3. And now, with these thoughts before us, reflect upon our Saviour's conduct. He set about to fulfil the Law in its strictness, just as if He had lived in the generation next to Moses. The practice of others, the course of the world, was nothing to Him; He received and He obeyed. It is not necessary to draw out the evidence of this in detail. Consider merely His emphatic words in the beginning of Matth. xxiii. concerning those, whom as individuals He was fearfully condemning. "The Scribes and Pharisees sit in Moses' seat; all therefore whatsoever they bid you observe, that observe and do."—Again reflect upon the praise bestowed upon Zacharias and his wife, that "they were both righteous before God, walking in all the commandments and ordinances of the Lord blameless."—And upon the conduct of the Apostles.
Surely these remarkable facts impress upon us the necessity of going to the Apostles, and not to the teachers and oracles of the present world, for the knowledge of our duty, as individuals and as members of the Christian Church. It is no argument against a practice being right, that it is neglected; rather, we are warned against going the broad way of the multitude of men.
Now is there any doubt in our minds, as to the feelings of the Primitive Church regarding the doctrine of the Apostolical Succession? Did not the Apostles observe, even in an age of miracles, the ceremony of Imposition of Hands? And are not we bound, not merely to acquiesce in, but zealously to maintain and inculcate the discipline which they established?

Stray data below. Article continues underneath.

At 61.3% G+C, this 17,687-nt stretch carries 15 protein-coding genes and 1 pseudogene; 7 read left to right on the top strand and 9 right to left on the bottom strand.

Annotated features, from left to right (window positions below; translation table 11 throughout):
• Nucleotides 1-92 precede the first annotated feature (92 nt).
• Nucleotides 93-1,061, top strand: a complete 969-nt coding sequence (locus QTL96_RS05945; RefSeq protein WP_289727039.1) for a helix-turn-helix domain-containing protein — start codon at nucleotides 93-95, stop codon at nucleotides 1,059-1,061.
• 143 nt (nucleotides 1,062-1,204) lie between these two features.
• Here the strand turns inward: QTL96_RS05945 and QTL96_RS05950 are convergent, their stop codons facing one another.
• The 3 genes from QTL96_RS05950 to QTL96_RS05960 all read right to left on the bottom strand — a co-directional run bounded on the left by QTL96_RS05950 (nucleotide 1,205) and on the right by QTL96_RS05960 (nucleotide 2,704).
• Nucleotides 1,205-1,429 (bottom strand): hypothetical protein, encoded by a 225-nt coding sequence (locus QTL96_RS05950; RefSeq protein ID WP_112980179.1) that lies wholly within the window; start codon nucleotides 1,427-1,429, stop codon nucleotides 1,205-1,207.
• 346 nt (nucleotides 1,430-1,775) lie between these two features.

The only objection, which can be made to this view of our duty, is, that the injunction to obey strictly is not precisely given to us, as it was in the instance of the Mosaic Law. But is not the real state of the case merely this; that the Gospel appeals rather to our love and faith, our divinely illuminated reason, and the free principle of obedience, than to the mere letter of its injunctions? And does not the conduct of the Jews just prove to us, that, though the commands of Christ were put before us ever so precisely, yet there would not be found in any extended course of history a more exact attention to them, than there is now; that the difficulty of resisting the influence, which the world's actual proceedings exert upon our imagination, would be just as great, as we find it at present?
A SIN OF THE CHURCH.
In the primitive ages, it was both the rule and practice of all in general, both Clergy and Laity, to receive the Communion every Lord's day.… As often as they met together for Divine Service on the Lord's day, they were obliged to receive the Eucharist under pain of Excommunication.… And if we run over the whole history of the three first ages, we shall find this to have been the Church's constant practice.… We are assured farther, that in some places they received the Communion every day.
Is there any one who will deny, that the Primitive Church is the best expounder in this matter of our Saviour's will as conveyed through His Apostles?
Can a learned Church, such as the English, plead ignorance of His will thus ascertained?
Do we fulfil it?
Is not the regret and concern of pious and learned writers among us, such Bingham, at our neglect of it, upon record?
And is it not written, "that servant which knew his lord's will, and prepared not himself, neither did according to his will, shall be beaten with many stripes?"
And, putting aside this disobedience, can we wonder, that faith and love wax cold, when we so seldom partake of the means, mercifully vouchsafed us, of communion with our Lord and Saviour?
These Tracts may be had at Turrill's, No. 250, Regent Street, London.
W. KING, PRINTER. ST. CLEMENT'S, OXFORD.